- Ending a long-running trial, a federal judge ruled that POM Wonderful’s advertising that likens pomegranate juice to an anti-cancer drug is misleading. POM’s ads grossly over-exaggerated the effect of their product to reduce the risk of cancer, heart disease, and erectile dysfunction, without substantial scientific evidence. Some ads went as far as portraying POM as a superhero or life support (see above). POM managed to put a positive spin on the ruling by reciting the FDA and FTC’s standard rules, which they should have been following in the first place, and noting that their ads are not subject to pre-approval by the FDA. In practice, this means that POM can put out new misleading ads until the FDA and FTC take them back to court. [New York Times] Update: Marion Nestle shares her thoughts on POM’s advertising.
- A USDA study reported that healthier foods are not necessarily more expensive than junk food. Calorie for calorie, fruits and vegetables are more expensive than processed foods because they are low in calories. But, when measured in terms of serving size, “grains, vegetables, fruit, and dairy foods are less expensive than most protein foods and foods high in saturated fat, added sugars, and/or sodium.” The measurement issue is the key to determining affordability, and the study has important implications for food policies that attempt to increase affordability of healthy foods. [Economic Research Service]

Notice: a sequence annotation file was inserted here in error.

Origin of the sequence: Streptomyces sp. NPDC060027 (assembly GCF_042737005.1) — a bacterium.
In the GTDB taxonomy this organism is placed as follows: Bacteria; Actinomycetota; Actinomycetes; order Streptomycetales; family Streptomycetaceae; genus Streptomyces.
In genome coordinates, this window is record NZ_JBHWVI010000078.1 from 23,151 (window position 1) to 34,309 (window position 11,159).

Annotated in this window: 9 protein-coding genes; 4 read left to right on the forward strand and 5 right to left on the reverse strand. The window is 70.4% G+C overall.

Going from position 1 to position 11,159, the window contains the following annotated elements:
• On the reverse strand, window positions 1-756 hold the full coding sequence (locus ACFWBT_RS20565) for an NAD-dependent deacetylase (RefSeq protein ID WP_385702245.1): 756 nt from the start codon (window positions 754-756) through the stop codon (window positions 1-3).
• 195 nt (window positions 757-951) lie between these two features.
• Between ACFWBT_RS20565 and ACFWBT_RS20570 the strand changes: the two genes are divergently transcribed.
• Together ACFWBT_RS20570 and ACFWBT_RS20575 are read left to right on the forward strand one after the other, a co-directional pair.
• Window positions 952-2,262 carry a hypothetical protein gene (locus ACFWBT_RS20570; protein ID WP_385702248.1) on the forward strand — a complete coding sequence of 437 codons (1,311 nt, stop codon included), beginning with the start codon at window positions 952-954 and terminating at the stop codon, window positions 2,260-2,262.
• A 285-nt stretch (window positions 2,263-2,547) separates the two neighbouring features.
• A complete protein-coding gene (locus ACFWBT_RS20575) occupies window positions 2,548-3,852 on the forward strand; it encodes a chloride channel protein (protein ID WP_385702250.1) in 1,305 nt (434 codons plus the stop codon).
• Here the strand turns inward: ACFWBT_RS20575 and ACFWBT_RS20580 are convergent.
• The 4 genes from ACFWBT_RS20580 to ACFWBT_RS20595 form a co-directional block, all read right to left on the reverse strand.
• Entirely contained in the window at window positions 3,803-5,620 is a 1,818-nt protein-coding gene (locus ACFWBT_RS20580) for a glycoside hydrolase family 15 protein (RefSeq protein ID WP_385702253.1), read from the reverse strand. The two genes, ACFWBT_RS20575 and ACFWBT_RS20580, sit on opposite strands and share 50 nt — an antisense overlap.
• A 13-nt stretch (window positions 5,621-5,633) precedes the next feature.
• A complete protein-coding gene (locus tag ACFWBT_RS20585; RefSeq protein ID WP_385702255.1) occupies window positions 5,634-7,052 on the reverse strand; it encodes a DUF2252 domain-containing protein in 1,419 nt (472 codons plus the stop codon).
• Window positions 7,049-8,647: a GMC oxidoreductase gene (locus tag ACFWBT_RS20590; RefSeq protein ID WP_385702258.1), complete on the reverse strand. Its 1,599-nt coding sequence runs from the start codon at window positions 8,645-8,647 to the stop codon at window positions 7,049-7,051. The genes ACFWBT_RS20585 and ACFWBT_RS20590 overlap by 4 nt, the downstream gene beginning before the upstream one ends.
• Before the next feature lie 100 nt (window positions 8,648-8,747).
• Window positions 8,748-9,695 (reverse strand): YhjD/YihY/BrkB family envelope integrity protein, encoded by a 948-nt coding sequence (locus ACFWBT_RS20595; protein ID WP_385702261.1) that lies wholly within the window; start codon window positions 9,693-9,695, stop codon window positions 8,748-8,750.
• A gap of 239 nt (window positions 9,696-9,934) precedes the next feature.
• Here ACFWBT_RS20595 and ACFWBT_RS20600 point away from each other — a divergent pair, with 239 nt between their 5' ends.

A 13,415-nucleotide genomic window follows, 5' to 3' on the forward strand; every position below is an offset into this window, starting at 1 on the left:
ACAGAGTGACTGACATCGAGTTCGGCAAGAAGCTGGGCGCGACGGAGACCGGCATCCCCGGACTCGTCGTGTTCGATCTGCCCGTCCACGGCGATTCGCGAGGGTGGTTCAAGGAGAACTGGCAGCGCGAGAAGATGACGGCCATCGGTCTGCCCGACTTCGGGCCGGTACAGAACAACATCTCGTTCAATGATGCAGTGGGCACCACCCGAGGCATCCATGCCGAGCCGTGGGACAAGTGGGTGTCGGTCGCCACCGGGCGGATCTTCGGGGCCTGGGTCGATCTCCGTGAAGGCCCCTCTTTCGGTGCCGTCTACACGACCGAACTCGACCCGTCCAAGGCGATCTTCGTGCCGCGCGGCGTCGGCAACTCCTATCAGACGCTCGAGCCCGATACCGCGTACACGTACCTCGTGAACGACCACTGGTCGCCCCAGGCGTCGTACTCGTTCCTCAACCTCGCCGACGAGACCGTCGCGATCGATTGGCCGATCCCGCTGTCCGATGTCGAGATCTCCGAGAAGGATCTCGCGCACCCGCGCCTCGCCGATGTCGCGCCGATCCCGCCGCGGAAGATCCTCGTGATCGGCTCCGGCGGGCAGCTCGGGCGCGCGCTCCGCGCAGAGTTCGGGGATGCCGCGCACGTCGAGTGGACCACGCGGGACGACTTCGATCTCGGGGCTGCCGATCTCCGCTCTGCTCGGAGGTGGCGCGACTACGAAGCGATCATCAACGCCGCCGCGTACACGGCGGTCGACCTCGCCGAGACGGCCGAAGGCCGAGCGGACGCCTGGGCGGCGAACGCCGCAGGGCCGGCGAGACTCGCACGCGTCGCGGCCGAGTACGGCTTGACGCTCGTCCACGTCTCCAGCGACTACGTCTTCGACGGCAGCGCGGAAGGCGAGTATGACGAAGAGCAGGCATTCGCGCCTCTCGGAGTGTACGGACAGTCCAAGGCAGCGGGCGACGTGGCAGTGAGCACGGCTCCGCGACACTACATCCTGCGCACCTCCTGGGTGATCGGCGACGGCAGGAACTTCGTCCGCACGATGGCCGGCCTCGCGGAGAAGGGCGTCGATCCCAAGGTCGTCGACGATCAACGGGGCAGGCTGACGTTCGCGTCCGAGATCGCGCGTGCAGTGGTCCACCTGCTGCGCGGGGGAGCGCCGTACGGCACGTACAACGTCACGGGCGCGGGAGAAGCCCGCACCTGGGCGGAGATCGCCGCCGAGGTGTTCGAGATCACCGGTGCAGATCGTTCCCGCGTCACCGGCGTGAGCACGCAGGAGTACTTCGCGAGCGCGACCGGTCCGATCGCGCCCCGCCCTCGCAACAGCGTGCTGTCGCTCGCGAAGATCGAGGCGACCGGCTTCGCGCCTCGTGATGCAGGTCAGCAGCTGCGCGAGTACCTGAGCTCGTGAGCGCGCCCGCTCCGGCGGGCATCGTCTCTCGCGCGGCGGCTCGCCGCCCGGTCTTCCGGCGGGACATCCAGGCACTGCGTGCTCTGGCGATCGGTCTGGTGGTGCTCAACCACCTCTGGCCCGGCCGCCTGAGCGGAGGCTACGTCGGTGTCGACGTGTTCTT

- Results of a survey by the W.K. Kellogg Foundation show that Americans are supportive of local farmers. The random survey of 800 Americans asked questions about their attitudes towards fresh produce as well as support for local farmers, SNAP programs, and fair wages for farmers. Check out the infographic or the full survey. [Washington Post]
- Research by Brian Wansink, director of the Food and Brand Lab at Cornell and author of Mindless Eating, demonstrated that visual cues could stop people from overeating junk food. In the study, college students were given either regular Pringles or Pringles that contained red cue chips to delineate serving size. Students who received the cue chips ate less chips overall and could more accurately estimate the number of chips they’d eaten compared to their peers who received regular Pringles. [The Atlantic]